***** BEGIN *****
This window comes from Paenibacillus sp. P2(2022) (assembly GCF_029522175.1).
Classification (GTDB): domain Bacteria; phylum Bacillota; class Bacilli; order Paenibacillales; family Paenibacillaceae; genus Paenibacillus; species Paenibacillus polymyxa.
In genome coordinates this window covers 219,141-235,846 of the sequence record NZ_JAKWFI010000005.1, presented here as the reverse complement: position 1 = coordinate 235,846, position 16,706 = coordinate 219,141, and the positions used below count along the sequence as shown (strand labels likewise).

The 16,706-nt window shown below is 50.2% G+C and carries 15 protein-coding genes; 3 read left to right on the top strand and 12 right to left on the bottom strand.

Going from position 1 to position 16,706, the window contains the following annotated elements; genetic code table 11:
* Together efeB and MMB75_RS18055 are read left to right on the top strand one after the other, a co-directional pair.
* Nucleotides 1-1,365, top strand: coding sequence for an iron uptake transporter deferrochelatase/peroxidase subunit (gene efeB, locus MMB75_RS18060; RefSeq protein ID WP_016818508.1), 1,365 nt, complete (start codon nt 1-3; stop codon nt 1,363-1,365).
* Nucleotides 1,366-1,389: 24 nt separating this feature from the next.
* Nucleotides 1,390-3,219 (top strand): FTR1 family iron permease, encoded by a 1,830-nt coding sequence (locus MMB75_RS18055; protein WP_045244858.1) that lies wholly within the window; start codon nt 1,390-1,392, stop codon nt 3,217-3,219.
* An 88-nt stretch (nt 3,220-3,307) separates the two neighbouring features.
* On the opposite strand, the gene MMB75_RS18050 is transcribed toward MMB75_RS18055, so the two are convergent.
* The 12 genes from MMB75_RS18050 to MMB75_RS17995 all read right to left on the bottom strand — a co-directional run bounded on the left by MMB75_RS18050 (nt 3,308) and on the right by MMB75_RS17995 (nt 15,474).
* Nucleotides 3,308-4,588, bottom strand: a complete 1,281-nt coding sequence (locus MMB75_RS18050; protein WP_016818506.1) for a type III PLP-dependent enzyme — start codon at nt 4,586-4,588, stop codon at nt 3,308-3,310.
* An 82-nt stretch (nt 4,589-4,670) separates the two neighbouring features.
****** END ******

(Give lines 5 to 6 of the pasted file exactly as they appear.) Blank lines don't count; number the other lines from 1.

Going from position 1 to position 16,706, the window contains the following annotated elements; genetic code table 11:
* Together efeB and MMB75_RS18055 are read left to right on the top strand one after the other, a co-directional pair.